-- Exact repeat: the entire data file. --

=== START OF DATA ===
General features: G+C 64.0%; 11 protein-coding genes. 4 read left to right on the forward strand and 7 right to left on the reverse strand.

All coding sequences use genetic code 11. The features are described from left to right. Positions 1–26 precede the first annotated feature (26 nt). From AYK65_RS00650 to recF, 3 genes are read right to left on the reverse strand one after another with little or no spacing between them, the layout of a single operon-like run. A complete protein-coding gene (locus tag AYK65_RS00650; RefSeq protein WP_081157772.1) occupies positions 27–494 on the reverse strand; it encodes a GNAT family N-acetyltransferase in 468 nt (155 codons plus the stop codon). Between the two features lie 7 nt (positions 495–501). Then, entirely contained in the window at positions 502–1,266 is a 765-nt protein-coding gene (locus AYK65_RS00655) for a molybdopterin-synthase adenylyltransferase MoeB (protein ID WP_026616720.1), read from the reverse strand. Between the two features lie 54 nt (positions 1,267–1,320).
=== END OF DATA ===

General features: G+C 64.0%; 11 protein-coding genes. 4 read left to right on the forward strand and 7 right to left on the reverse strand.

All coding sequences use genetic code 11. The features are described from left to right. Positions 1–26 precede the first annotated feature (26 nt). From AYK65_RS00650 to recF, 3 genes are read right to left on the reverse strand one after another with little or no spacing between them, the layout of a single operon-like run. A complete protein-coding gene (locus tag AYK65_RS00650; RefSeq protein WP_081157772.1) occupies positions 27–494 on the reverse strand; it encodes a GNAT family N-acetyltransferase in 468 nt (155 codons plus the stop codon). Between the two features lie 7 nt (positions 495–501). Then, entirely contained in the window at positions 502–1,266 is a 765-nt protein-coding gene (locus AYK65_RS00655) for a molybdopterin-synthase adenylyltransferase MoeB (protein ID WP_026616720.1), read from the reverse strand. Between the two features lie 54 nt (positions 1,267–1,320).